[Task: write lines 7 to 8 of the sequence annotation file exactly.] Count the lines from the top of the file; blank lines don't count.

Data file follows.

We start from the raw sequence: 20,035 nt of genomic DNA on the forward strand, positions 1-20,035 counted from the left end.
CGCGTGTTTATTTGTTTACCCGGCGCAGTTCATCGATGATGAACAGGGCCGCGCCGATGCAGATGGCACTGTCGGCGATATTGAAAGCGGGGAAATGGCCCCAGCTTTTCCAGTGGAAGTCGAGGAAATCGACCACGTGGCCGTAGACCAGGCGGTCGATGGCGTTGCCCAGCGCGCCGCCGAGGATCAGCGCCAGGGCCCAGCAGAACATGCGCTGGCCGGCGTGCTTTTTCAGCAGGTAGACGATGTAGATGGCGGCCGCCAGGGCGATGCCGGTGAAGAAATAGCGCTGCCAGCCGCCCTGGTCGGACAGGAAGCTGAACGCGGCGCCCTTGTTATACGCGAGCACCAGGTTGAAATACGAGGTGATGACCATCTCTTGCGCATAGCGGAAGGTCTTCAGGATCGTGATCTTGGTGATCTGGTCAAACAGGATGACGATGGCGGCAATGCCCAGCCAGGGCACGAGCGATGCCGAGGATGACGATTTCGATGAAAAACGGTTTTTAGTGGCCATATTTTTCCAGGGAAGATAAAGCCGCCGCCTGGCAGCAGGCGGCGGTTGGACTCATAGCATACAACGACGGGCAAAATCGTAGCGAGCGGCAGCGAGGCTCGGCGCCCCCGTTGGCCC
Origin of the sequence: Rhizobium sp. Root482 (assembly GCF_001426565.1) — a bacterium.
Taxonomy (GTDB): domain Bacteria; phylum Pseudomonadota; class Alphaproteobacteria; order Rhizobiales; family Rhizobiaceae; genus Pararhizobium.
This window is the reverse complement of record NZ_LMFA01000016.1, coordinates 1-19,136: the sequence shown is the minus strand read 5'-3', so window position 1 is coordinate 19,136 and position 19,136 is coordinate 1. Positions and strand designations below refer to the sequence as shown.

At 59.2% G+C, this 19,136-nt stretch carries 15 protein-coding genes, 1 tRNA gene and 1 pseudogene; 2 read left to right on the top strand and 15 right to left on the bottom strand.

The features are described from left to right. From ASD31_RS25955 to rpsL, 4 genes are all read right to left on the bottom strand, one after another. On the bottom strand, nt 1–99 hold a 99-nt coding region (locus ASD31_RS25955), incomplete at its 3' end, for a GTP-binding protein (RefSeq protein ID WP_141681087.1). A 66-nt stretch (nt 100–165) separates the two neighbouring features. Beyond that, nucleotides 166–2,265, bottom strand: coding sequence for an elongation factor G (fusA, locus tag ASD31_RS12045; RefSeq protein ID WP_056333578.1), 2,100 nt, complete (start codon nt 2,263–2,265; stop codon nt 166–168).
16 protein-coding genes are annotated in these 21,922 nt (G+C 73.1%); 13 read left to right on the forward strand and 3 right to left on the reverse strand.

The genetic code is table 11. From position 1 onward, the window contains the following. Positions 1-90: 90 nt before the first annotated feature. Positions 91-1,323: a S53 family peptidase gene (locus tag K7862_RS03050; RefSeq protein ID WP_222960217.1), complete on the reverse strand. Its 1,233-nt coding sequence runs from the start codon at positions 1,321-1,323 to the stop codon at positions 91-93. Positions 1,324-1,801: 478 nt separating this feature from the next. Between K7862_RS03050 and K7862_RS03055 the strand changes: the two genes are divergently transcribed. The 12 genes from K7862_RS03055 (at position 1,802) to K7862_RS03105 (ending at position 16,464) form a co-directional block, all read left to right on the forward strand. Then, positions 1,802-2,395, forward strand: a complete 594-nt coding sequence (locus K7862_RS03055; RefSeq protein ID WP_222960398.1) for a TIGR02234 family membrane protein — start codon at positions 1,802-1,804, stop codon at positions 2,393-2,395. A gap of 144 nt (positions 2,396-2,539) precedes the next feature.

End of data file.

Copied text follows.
The features are described from left to right. From ASD31_RS25955 to rpsL, 4 genes are all read right to left on the bottom strand, one after another. On the bottom strand, nt 1–99 hold a 99-nt coding region (locus ASD31_RS25955), incomplete at its 3' end, for a GTP-binding protein (RefSeq protein ID WP_141681087.1). A 66-nt stretch (nt 100–165) separates the two neighbouring features. Beyond that, nucleotides 166–2,265, bottom strand: coding sequence for an elongation factor G (fusA, locus tag ASD31_RS12045; RefSeq protein ID WP_056333578.1), 2,100 nt, complete (start codon nt 2,263–2,265; stop codon nt 166–168).
16 protein-coding genes are annotated in these 21,922 nt (G+C 73.1%); 13 read left to right on the forward strand and 3 right to left on the reverse strand.